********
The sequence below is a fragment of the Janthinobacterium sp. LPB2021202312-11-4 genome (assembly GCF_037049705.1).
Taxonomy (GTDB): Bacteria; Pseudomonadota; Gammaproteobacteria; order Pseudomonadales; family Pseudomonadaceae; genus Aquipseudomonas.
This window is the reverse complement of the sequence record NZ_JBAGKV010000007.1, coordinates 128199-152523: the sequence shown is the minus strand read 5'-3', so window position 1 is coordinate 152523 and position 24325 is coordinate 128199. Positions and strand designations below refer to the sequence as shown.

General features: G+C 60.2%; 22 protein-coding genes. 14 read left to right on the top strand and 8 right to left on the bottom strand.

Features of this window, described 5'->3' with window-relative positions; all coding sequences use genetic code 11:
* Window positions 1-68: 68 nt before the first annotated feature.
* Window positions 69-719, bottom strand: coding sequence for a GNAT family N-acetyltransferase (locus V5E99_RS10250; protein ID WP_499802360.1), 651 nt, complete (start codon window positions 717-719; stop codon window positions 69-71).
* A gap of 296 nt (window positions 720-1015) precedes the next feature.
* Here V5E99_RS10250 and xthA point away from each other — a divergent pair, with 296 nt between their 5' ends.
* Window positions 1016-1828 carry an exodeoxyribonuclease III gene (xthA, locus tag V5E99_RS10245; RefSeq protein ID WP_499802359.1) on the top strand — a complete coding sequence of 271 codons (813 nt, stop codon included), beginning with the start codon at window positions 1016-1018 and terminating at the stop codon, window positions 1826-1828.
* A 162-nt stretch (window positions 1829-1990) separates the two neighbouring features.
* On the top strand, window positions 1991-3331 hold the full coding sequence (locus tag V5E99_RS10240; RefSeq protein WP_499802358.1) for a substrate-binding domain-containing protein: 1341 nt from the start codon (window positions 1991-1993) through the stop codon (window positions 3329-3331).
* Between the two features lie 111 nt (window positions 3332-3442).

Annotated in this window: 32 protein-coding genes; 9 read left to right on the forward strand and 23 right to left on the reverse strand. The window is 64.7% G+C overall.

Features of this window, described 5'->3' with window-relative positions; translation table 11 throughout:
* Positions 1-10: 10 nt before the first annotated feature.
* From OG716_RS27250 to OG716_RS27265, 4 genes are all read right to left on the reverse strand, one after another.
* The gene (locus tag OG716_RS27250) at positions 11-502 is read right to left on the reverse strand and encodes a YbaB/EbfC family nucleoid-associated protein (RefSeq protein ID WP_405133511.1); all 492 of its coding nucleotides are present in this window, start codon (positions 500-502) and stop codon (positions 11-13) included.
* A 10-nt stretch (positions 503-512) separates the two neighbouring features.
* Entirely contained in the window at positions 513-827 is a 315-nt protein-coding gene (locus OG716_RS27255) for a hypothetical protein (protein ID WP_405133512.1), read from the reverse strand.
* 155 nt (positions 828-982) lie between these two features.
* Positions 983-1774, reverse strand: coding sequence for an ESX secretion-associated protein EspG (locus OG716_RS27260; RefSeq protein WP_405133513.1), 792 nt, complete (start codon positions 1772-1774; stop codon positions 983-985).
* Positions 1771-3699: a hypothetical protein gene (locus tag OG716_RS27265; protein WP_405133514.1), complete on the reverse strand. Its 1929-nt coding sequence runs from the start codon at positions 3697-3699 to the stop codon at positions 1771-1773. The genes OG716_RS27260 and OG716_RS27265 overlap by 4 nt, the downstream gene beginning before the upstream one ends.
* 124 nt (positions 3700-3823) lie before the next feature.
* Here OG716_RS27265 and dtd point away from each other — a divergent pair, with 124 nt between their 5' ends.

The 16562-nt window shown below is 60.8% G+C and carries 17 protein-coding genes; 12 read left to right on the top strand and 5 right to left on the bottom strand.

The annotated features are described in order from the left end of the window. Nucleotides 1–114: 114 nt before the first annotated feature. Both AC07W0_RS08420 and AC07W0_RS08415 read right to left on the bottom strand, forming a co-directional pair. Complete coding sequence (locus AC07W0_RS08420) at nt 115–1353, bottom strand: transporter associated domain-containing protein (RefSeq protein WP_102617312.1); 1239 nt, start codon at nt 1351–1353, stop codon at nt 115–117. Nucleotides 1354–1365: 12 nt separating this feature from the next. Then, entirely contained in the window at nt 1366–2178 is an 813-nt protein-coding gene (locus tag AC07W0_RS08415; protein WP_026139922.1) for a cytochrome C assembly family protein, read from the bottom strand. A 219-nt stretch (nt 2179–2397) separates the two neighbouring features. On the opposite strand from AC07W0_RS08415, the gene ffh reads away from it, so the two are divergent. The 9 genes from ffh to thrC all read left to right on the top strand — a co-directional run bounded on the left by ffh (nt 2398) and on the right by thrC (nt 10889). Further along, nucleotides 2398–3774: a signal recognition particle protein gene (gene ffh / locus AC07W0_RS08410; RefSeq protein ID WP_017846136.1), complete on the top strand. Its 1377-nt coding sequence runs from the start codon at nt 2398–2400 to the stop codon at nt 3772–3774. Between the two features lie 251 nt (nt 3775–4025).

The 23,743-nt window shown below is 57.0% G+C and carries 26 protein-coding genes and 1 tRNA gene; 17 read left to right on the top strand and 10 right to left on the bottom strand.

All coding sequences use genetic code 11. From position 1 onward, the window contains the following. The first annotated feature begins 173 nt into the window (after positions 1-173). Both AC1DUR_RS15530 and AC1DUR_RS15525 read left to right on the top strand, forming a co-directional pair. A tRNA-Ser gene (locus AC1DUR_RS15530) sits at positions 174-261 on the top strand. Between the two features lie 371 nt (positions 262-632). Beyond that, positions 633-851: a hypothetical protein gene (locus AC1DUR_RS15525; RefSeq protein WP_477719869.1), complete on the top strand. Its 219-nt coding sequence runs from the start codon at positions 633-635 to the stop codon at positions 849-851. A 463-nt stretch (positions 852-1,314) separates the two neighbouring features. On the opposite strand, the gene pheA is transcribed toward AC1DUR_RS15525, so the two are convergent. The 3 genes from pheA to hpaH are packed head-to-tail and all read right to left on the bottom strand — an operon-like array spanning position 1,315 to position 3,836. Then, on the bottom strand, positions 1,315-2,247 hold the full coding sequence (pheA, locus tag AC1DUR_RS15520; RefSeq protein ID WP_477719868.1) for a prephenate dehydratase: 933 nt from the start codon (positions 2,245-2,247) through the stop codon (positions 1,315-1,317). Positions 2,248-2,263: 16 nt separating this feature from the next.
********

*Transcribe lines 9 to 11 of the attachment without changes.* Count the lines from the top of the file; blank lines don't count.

* Here V5E99_RS10250 and xthA point away from each other — a divergent pair, with 296 nt between their 5' ends.
* Window positions 1016-1828 carry an exodeoxyribonuclease III gene (xthA, locus tag V5E99_RS10245; RefSeq protein ID WP_499802359.1) on the top strand — a complete coding sequence of 271 codons (813 nt, stop codon included), beginning with the start codon at window positions 1016-1018 and terminating at the stop codon, window positions 1826-1828.
* A 162-nt stretch (window positions 1829-1990) separates the two neighbouring features.